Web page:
Taking the same compounding principal, the next chart looks at the potential impact of the cash versus multi-asset decision. It does so not in % likelihood terms but in £ impact. The long-run (20 year) cash return available in the market today is something like a full 1% or more lower than the current market available rates2, due to the expectation the bank rate will come down in the future as mentioned earlier. This is itself 1-1.5% lower than the return expected on the Moderately Cautious risk profile. At the end of the 20-year period, the final investment pot is over 25% larger, in this case nearly £600,000. Higher-risk profiles would yield even more compelling results. Incremental returns really do matter.

Chart 3

Source: 7IM

This is just one example, but the long-term history paints a similarly favourable picture. Building on our previous example using long-term US data, the table below looks at the average underperformance of cash whilst exemplifying how our multi-asset portfolio has outperformed. As the time horizon increases, so does the size of this outperformance to quite extreme levels. Multi-asset portfolios outperform cash on average by nearly 7% over one year but cumulatively nearly 100% in return terms over 10-year horizons. This, again, is the power of compounding small differences in action!

How much does a cash investor underperform a multi-asset portfolio on average?

Chart 4

Source: 7IM, NYU Stern/ US Federal Reserve historical return dataset

A Golden age

Central banks the world over have increased interest rates in recent years to counter rising inflation. The mechanism by which this works is to encourage saving and investing, rather than borrowing. This has been a major driver of the higher expected returns we’ve seen in our capital market assumptions process and, subsequently, higher portfolio return expectations.

Fundamentally, investment markets work by looking to reward the incremental risk investors take. By taking risk in equities, or bonds issued by companies, investors should expect a pick-up over the base level of interest rates they could earn in risk-free, cash accounts over the same period. This also flows through into how corporates make decisions in the higher interest rate world. Higher interest rates mean they need to look for higher value-add projects to be worth the interest costs they have to pay. Although this doesn’t change return profiles overnight, over long-run horizons it’s what drives higher growth rates. These are the horizons that matter to most multi-asset investors.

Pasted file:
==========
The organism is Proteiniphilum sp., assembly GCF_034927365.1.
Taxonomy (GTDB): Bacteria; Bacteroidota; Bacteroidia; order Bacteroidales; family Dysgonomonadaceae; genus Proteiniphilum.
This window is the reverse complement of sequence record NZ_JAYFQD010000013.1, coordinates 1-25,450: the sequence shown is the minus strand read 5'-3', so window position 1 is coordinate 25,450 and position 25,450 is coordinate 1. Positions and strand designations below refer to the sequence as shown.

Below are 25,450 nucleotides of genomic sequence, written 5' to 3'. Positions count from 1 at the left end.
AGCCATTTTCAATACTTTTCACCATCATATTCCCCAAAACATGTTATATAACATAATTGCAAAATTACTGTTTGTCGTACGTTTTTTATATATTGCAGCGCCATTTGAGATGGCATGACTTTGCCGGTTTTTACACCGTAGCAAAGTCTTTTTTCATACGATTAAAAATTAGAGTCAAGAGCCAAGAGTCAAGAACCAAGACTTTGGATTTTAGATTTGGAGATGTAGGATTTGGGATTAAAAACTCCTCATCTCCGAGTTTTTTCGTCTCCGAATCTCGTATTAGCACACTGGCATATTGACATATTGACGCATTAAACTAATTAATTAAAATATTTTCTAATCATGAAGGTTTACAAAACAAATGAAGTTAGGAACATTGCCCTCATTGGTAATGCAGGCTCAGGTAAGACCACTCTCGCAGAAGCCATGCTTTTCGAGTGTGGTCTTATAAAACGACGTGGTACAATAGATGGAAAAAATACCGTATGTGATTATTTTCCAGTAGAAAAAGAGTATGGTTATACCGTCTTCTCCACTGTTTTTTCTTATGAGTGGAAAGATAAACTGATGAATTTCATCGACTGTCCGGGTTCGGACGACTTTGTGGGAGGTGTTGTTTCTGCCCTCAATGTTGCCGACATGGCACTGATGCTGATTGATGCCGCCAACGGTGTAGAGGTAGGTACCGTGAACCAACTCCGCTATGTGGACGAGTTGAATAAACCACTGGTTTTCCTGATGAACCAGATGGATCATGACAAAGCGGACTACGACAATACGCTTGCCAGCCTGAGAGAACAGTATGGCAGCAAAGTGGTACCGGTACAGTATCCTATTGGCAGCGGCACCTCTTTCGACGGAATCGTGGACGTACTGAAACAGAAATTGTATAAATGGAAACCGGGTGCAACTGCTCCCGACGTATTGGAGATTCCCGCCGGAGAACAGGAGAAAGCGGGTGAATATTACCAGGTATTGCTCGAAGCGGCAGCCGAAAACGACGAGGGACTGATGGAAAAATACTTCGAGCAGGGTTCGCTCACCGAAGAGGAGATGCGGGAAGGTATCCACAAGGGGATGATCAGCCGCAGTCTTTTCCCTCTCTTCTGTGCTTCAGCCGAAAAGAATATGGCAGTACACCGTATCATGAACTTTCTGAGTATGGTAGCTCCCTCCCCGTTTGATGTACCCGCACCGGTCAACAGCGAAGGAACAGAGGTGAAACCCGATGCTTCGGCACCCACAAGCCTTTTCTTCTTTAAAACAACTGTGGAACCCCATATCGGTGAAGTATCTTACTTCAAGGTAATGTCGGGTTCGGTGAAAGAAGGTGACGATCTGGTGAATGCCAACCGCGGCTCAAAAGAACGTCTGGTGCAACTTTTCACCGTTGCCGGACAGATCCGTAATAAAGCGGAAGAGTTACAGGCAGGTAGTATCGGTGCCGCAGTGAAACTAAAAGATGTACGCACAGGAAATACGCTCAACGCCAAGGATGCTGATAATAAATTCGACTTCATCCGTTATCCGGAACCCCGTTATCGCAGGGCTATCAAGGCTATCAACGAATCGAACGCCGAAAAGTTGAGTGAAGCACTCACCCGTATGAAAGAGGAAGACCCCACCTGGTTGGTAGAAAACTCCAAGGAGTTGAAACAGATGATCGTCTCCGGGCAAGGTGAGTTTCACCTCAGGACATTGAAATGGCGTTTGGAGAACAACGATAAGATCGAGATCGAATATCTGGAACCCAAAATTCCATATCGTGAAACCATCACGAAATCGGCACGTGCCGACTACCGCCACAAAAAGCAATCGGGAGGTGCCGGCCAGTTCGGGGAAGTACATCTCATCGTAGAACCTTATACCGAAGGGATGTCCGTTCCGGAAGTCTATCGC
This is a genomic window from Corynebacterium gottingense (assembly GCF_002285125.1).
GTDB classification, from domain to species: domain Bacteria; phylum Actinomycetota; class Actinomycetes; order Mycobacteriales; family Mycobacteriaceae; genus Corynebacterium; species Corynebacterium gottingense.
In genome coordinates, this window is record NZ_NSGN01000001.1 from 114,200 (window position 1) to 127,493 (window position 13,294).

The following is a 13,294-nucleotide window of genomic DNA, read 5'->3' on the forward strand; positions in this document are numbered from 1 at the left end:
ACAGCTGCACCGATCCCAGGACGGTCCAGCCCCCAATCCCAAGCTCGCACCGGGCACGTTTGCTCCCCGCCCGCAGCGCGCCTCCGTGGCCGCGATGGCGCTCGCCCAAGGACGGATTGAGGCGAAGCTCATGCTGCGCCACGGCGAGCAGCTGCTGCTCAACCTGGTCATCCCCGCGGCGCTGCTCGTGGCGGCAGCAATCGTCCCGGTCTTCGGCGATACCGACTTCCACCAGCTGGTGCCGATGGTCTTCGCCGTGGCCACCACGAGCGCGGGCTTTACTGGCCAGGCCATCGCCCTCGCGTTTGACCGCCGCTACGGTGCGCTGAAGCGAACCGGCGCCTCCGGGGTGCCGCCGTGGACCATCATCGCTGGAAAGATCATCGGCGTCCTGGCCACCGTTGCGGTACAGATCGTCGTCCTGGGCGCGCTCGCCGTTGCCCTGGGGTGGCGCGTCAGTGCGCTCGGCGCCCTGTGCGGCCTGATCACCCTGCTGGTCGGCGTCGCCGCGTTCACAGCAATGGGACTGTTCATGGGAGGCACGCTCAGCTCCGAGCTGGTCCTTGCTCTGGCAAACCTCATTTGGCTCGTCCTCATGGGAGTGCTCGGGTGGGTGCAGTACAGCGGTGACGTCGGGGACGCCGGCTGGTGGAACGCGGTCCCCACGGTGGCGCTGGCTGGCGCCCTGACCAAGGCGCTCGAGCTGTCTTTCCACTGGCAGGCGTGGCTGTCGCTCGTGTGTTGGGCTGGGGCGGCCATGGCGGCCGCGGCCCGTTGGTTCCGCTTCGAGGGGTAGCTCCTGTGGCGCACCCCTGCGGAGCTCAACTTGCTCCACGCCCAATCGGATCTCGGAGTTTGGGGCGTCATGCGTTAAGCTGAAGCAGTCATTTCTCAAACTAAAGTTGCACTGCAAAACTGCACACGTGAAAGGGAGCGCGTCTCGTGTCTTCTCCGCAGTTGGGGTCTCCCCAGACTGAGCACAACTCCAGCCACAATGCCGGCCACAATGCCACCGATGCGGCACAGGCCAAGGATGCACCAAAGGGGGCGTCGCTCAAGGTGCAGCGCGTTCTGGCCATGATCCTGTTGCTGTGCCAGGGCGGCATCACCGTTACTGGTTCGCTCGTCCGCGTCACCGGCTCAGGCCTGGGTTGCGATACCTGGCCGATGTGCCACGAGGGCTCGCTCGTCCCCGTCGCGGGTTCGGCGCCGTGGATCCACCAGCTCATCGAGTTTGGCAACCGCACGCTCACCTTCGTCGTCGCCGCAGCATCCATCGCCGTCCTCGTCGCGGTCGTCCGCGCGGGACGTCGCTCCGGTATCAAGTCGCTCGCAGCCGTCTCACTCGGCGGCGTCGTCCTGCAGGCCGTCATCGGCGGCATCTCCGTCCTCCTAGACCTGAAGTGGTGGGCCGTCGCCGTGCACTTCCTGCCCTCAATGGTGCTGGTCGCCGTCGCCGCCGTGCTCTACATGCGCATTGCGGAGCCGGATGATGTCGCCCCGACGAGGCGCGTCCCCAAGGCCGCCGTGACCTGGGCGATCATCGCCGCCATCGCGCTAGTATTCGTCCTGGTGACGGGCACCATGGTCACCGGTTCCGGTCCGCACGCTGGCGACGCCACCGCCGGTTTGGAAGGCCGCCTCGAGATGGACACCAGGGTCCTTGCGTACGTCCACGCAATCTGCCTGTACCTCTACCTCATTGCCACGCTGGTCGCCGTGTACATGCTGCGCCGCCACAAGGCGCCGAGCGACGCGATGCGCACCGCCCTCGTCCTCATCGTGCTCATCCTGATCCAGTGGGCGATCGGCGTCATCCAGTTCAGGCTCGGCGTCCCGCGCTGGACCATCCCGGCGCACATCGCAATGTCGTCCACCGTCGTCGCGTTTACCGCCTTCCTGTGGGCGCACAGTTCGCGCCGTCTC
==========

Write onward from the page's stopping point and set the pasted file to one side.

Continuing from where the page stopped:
Undoubtedly for very short-term needs there are compelling options for cash investments, much more than in recent years. Higher interest rates have also created opportunities in products that lock up capital indefinitely in return for income for life (so-called annuities). All this creates a wealth of options for discussions around future savings and investments with your adviser.

After years of lower returns and fewer options, there’s much more to discuss. However, hopefully as some of the data we’ve shown emphasises, that doesn’t mean investing in cash long term is the answer. Doing so means giving up the extra return, wealth and opportunity that investing in multi-asset portfolios, rather than cash, bring over the long run. It’s incremental returns, compounded over time, that bring real potential in the future for investors. Those are the opportunities 7IM is focussed on.

1 We use the NYU datasets with data from 1928 as a long reference point, partly due to the ease of availability for long history US market information. We assume a multi asset portfolio is represented by a 60% equity (S&P 500 TR), 40% Bond (1py treasury) Portfolio versus cash represented by the 3 month US T-bill

2 For the analysis we have use the market GBP 20y swap rate, at the time of writing 4.3%

The information and/or any reference to specific instruments contained in this document does not constitute an investment recommendation. Capital at risk. The value of your investments and the income from them may go down as well as up, and you could get back less than you invested.